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by: Emma Huff

Intro_to_Philosophy_Notes_8_29_16___9_2_16.pdf PHL 301

Marketplace > University of Texas at Austin > PHL 301 > Intro_to_Philosophy_Notes_8_29_16___9_2_16 pdf
Emma Huff
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About this Document

These are the in-class notes for the week of 8/29/16 - 9/2/16. Don't forget about the quiz due on Wednesday! (:
Introduction to Philosophy
Daniel Bonevac
Class Notes
introductory, philosophy
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This 4 page Class Notes was uploaded by Emma Huff on Friday September 2, 2016. The Class Notes belongs to PHL 301 at University of Texas at Austin taught by Daniel Bonevac in Fall 2016. Since its upload, it has received 5 views.


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Date Created: 09/02/16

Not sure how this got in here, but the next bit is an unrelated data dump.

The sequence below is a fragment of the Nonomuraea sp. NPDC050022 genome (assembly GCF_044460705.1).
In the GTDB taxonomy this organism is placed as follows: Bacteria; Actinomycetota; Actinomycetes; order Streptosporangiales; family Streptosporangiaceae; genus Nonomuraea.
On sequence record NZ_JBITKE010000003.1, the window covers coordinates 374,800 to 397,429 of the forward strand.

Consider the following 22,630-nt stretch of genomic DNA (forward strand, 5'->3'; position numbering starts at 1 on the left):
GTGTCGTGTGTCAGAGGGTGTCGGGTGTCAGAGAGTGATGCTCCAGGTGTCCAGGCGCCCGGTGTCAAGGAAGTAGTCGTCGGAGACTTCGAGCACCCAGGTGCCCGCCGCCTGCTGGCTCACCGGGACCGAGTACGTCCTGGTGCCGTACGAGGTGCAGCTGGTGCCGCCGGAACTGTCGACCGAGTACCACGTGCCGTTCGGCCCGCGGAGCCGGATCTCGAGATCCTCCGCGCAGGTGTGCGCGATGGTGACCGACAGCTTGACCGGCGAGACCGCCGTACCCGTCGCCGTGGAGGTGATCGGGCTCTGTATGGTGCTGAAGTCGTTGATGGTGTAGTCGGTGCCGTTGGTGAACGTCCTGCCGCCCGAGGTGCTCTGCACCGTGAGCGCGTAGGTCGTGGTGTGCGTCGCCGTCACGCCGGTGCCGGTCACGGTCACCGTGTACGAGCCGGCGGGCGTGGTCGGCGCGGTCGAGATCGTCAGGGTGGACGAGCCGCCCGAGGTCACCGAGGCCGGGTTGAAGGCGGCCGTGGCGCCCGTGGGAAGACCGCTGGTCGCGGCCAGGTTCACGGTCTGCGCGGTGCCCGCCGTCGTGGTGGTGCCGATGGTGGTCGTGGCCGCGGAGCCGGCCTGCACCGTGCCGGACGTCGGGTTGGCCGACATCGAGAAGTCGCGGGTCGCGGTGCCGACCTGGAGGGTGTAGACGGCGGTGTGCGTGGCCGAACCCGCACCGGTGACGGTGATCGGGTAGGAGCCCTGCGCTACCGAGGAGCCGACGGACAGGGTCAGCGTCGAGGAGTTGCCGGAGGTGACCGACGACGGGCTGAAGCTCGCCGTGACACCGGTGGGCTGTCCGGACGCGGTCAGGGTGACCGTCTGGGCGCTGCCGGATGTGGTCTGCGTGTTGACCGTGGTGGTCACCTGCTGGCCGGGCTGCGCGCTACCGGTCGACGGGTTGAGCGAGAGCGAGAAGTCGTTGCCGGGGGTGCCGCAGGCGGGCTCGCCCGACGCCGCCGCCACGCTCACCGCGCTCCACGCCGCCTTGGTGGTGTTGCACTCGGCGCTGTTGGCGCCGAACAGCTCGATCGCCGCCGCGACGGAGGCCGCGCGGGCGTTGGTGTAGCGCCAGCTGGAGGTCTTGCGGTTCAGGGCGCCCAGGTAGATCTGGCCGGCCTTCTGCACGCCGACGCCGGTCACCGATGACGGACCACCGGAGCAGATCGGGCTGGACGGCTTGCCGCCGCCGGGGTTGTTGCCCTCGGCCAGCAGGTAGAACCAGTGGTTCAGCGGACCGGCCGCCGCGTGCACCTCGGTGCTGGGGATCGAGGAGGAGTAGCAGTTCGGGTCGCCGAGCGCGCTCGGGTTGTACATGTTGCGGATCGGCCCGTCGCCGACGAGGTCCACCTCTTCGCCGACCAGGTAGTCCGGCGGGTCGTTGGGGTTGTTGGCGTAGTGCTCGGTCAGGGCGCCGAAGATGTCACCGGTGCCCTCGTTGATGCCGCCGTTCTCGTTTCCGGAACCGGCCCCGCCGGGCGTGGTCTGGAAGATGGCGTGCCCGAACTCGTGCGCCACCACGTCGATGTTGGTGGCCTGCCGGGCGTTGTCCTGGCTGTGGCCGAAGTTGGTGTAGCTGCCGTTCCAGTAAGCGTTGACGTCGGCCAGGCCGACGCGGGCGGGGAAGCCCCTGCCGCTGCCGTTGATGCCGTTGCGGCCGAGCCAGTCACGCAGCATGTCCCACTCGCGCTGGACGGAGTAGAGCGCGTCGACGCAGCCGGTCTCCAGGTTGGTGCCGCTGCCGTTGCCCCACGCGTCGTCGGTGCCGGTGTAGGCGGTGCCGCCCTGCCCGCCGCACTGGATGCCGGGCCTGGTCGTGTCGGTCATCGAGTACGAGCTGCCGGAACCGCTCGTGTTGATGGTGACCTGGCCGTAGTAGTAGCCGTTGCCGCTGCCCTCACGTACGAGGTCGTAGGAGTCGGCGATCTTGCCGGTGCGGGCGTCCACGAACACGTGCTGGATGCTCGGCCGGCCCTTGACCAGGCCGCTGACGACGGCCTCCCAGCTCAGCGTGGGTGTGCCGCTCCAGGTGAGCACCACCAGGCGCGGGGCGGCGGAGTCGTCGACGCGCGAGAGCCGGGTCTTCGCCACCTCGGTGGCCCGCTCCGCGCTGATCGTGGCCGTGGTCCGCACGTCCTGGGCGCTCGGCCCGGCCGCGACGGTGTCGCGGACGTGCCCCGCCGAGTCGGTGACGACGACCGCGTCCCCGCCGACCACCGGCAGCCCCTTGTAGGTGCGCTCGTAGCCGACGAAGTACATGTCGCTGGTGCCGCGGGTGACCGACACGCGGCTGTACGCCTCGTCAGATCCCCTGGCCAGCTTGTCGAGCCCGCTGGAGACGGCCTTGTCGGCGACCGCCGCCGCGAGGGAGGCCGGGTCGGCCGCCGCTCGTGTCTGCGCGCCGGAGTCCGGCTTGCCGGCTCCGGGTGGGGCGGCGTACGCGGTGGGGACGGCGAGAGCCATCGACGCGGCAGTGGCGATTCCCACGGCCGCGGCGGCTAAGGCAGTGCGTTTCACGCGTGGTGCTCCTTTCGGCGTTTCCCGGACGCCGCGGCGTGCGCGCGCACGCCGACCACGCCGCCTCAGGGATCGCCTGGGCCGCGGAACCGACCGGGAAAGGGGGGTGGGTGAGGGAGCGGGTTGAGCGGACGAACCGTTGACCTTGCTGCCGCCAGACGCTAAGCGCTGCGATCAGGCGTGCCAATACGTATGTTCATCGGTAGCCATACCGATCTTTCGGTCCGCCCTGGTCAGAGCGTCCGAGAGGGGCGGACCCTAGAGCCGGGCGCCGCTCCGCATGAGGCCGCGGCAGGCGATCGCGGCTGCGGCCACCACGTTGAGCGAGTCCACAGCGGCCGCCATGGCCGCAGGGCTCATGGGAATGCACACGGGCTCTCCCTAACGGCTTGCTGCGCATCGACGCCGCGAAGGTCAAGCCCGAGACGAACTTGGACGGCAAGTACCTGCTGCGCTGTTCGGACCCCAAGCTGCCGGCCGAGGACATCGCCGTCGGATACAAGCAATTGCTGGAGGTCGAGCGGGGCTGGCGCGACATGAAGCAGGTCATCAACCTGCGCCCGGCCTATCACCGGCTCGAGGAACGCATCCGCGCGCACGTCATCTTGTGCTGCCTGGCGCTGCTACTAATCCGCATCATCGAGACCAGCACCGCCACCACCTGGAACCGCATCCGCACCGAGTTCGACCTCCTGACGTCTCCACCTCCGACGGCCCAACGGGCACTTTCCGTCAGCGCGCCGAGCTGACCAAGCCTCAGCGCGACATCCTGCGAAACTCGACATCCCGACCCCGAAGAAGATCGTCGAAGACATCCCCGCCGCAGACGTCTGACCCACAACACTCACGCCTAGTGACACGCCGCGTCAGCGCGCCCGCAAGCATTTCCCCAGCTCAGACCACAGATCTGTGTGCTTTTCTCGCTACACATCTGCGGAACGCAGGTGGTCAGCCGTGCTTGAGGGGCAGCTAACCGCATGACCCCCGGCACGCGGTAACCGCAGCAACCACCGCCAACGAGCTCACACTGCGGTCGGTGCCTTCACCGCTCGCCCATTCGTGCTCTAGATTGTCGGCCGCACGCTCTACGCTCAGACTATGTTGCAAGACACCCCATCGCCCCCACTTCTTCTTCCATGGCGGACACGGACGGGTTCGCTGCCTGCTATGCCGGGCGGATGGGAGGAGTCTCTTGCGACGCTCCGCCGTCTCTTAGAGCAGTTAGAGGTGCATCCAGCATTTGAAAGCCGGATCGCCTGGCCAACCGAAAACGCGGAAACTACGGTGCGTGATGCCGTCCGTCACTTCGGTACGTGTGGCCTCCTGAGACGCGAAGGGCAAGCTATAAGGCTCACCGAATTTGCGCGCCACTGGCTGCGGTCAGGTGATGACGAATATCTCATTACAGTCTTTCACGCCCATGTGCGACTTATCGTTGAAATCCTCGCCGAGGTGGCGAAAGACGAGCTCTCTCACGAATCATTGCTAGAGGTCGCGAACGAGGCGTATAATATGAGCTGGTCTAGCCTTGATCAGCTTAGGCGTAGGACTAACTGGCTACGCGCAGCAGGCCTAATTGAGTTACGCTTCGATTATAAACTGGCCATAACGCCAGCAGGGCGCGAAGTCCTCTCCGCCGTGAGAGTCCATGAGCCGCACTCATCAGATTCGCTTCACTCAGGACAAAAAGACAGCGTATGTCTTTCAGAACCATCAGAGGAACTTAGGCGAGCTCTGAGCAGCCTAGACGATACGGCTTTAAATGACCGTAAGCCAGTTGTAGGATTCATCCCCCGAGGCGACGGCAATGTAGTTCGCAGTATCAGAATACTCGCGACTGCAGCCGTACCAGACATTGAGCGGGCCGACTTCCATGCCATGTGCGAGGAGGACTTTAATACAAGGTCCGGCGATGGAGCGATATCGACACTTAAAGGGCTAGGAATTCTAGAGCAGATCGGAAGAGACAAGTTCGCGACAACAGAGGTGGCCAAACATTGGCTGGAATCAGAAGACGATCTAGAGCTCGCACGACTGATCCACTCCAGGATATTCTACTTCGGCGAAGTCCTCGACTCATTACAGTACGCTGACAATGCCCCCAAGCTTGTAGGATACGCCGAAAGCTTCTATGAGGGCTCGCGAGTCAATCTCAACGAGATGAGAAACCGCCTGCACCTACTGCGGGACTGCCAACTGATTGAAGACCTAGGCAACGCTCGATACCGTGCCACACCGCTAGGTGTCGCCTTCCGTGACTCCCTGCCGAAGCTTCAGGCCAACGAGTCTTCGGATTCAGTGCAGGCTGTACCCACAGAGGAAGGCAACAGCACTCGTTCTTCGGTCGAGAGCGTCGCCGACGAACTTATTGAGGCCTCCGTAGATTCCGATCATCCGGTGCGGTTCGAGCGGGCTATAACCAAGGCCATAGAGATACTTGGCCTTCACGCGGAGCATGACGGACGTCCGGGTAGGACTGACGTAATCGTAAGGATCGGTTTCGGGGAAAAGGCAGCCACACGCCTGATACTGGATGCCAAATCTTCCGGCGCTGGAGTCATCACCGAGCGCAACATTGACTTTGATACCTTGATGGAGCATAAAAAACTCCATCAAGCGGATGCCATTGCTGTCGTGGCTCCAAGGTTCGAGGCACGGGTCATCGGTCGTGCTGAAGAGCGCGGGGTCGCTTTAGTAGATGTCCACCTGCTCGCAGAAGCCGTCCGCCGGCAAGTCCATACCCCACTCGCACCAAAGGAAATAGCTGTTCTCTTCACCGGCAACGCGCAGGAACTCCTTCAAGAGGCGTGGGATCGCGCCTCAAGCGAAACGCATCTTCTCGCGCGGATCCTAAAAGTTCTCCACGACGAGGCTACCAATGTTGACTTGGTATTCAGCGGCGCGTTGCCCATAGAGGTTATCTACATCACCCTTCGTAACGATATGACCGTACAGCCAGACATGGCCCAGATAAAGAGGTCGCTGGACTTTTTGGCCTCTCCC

Intro to Philosophy Notes 8/29/16 - 9/2/16 Class Notes 8/29/16: - Confucius lived in China from (551-479) - Li: The rules of propriety. - Ren: Virtue - Yi: Righteousness; doing the right things for the right reasons - All of these are independent. None of them reduce down to each other as in Western philosophy. - Zhong: altruism; likening-to-oneself - Dao: the right way to live - Confucius intends his theory to be independent of any theory of human nature. Instead, he speaks about what we can affect and what qualities arise form nurture, not nature. - Later, his followers filled in this gap. - Mencius: argues that people are naturally “good”; He claims that virtue is innate and based on feelings. He uses the well example: if you see a child fall into a well, you immediately rush to help him. He also claims that commiseration (Ren), shame and dislike (Yi), modesty and complaisance (Li), and approval and disapproval (knowledge) are essential to men. He encourages people to seek the cause of their failures in themselves and to preserve their child heart. He believes that virtue is easy to achieve. - Xunzi (310-212): argues that people are naturally “evil”. He claims that humans must work hard to be good. He believes that self-interest, desire for personal gain, envy, and dislike are innate, while self-denial, yielding to others, faith, and propriety are lacking. He claims that human nature must be submitted to teachers and laws. We have the capacity to be virtuous, but it requires training, education, self-control, and practice. - Wang Chung: argues that some people are born “good” and some are born “evil” - Zhu Xi: argues that we have both “good” and “evil” inside us - % Components of Ren: 1. Seriousness 2. Generosity 3. Sincerity 4. Diligence 5. Kindness - Different virtues pertain to different relationships. Class Notes 8/31/16: - The Teachings of Confucius Cont. - self > family > others - TheAnalects begin in a simple way- “Isn’t it pleasant to learn and to apply what you’ve learned?” - The superior person attends to the root of things- from the root grows the Way (Dao) - Filial piety and fraternal submission are the root of benevolence - Virtues Toward Others - the 5 Virtues of Ren: kindness, diligence, seriousness, sincerity, generosity - also Zhong (reciprocity), which is the Silver Rule: Don’t treat others the way you wouldn’t want to be treated. - filial piety (xiao): obedience, reverence, and service to one’s parents and elders - fraternal submission: service and trustworthiness toward equals - You learn how to treat others by learning how to interact with your family. - It is important that the family be structured correctly in order for correct conceptions of virtues to develop. - First Principles Toward Self: faithfulness and sincerity - to be insincere with yourself means that you are lying to yourself; you make promises and commitments you cannot keep and you do not know what you want - to be the best you, you must be sincere with yourself - Do not have friends who are not equal to you because they will bring you down. - Surround yourself with people who make you a better person. - Knowledge > Virtues of Thought > Virtues of Feeling > Virtues ofAction - Without knowledge, virtues change into their opposites. - Virtues of Thought: sincerity and humility; we exhibit these to ourselves; sincerity to self > self-knowledge > avoiding self-deception - Virtues of Feeling: superior person not only knows, but loves the Way; you must want to do what is right - What Should I Do? (Li) - Li (Propriety): observing traditional social rules - propriety > habits > virtues of feeling and action - requires subduing oneself - very tied in with the culture one is in - Reciprocity (Zhong) is unchanging and not tied to culture. - How Do I Decide? (Yi) - the superior person takes righteousness to be essential - acting upon the right kind of reasons - Yi is the desire to do what is right just because it is right - what is right is intrinsically valuable Class Notes 9/2/16: - The superior person > Confucius - “The unexamined life is not worth living” > Socrates - rational activity >Aristotle - Aristotle (384-322 BCE) - most medieval philosophy stems from his teachings - Socrates taught Plato who taughtAristotle who taughtAlexander the Great - Instrumental Goods: desired for the sake of something else - Intrinsic Goods: desired for their own sake - Happiness (eudaimonia): living well; flourishing - Happiness is always desired for its own sake. - What is it to live well? - a good knife cuts well - a good eye sees well - therefore, a good person fulfills his or her function well - Our function is rational activity. - Intellectual virtue: excellence in rationality - Moral virtue: excellence in activity - Intellectual virtue can be taught, but moral virtue cannot be. - Weakness of Will (akrasia): giving into temptation; knowing better and doing worse - Becoming a good person means developing good habits.


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